A year ago, I embarked on the voyage of being a deacon in our church. At the time, I had only been a member of the church for three years and had only been involved with the UCC for four. But this was the church we had chosen to raise our children in; this was the church where we had made many wonderful connections and friendships since arriving in Wellesley as new parents in pursuit of new paths.
The church welcomed us, embraced us, incorporated us and celebrated us. Both DH and I were invited to join committees, speak before the congregation and help guide and mold the new directions of the church.
When we started attending, the church’s senior minister, Matt Fitzgerald, was also new. Two months before we discovered the Hills Church, Matt arrived from Chicago with his wife and their two young children, a third on the way. In many regards, Matt was the pivotal reason we started attending. Not only was he a contemporary but his views were contemporary and his sermons were incredibly relevant to us.
Over the next few years, my family got to know his family bit-by-bit. Our children became friends and his wife, Kelli, and I got involved in a film club together. We have long felt—perhaps for professional reasons—kept slightly at arm’s length but the point is, Matt has become more than just our minister, he is also a friend.
In addition to serving as a deacon over this past year, Matt also asked me to serve as co-chair for the search committee to call a new, half-time associate minister. Through this process I got to know our church and the UCC intimately well. I learned about the financial health of our church, the myriad committees in our church, the checkered history of our church and the strong leaders that had formed the church we are part of today.
My journey over the past five years has transported me from passive bystander to active participant. I credit Matt with this transformation. Matt has been an inspiration and role-model for both DH and me and many others like us at church. He asks thoughtful, faith-forming questions without spoon-feeding answers; from the pulpit, he recounts tales from a past that sounds like Mark Twain’s or Truman Capote’s while simultaneously weaving in and interpreting difficult scripture; and, perhaps most importantly, Matt has helped translate a book that’s 2000 years out-of-date into modern English; he’s incredibly smart and unquestionably well-read. In many ways, Matt has defined church for us and made it a place we wanted to attend, raise our children in, bring others to, and financially support .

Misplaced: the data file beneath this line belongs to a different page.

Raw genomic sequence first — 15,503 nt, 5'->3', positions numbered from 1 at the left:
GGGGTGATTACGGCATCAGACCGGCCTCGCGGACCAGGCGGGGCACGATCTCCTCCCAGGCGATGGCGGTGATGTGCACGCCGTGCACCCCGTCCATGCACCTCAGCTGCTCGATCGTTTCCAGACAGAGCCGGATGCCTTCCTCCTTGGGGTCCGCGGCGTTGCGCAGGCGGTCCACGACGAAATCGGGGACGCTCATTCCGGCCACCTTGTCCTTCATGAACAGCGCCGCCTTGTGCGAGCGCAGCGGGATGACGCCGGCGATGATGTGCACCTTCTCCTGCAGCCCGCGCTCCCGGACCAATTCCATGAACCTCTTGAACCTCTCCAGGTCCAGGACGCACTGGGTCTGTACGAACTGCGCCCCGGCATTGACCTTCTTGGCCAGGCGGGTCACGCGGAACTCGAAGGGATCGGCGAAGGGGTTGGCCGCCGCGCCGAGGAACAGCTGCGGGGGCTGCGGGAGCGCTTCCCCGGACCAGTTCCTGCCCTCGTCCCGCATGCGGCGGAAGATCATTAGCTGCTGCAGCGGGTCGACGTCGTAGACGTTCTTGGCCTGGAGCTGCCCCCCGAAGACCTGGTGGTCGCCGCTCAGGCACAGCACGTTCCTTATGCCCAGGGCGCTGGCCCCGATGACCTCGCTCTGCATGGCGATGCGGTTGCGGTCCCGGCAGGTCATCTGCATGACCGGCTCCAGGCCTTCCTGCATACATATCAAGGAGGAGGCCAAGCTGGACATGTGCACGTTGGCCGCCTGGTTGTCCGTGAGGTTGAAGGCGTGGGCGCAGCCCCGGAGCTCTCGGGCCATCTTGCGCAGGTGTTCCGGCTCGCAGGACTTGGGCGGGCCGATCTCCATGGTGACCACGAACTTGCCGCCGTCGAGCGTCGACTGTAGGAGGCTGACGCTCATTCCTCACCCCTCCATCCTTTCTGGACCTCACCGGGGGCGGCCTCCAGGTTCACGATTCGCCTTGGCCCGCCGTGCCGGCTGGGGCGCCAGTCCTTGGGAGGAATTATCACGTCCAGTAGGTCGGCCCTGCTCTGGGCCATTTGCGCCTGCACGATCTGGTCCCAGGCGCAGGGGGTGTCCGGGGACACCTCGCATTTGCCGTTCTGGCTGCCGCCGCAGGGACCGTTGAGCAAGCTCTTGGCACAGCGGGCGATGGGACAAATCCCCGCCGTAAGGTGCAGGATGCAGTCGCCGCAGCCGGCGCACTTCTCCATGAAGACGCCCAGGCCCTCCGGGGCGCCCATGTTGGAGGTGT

Yesterday, in an e-mail to the 3,000 members of the Wellesley Hills Congregational Church, Matt informed us that he had taken another job.
I felt let down. I felt sad. I felt flooded with a whole litany of emotions, including disappointment and shock. And even though Kelli had delivered this news to me and another friend late-last week, I still don’t know how to process it.
I’m a product of a broken home. My kind is prone to feeling let down and abandoned by those we love and admire. Even if this new job, which will take Matt and his family back to a large urban church in their home-town of Chicago, is the right move for them, I can’t help but grieve the loss it means for us.
Our church’s previous senior minister held the position for 27 years. Far longer than most people stay in a house, let alone a job. But while 27 years may have been too long, Matt’s five years has been far too short.
Here’s my formula for New England: it takes three years to make friends, five years to settle in. But if you’re not a product of the Northeast, these things are hard to accept and harder still to embrace.
Wellesley is by no means an easy town for the unsuspecting, non-New Englander. It’s full of well-educated, well-heeled parishioners with high net-worths and higher-expectations. People who demand capstone ministry but who hide behind daunting fortresses, unwilling to show their brokenness; afraid to truly be ministered.
Serving on a UCC search committee, I know how long and arduous the search-and-call process is. I know that for Matt to have taken a new position, the process would have started many months ago, right around the time he and Kelli were establishing life-long, New England friends. At last week’s monthly deacon meeting, the first one of the new committee season, Matt looked around the room and saw the positive results five years of settling in to his new church had yielded.
There are interesting times ahead. It will be a time when the leaders of our church are tested and the strength of our congregation is tried. Matt has four months to say good-bye and we have many months beyond to discern what new direction our church will grow in.
We already are living in uncertain times, church is one place many of us rely on for stability and foundation, for community and support. If you remove the corner-stone, will the foundation remain unaltered?
While, of course I wish Matt and his family Godspeed in their transition, I also pray for divine guidance and support for the church, friends and community they leave behind.
Have you ever felt let down by someone in a position of authority? How do you process your grief?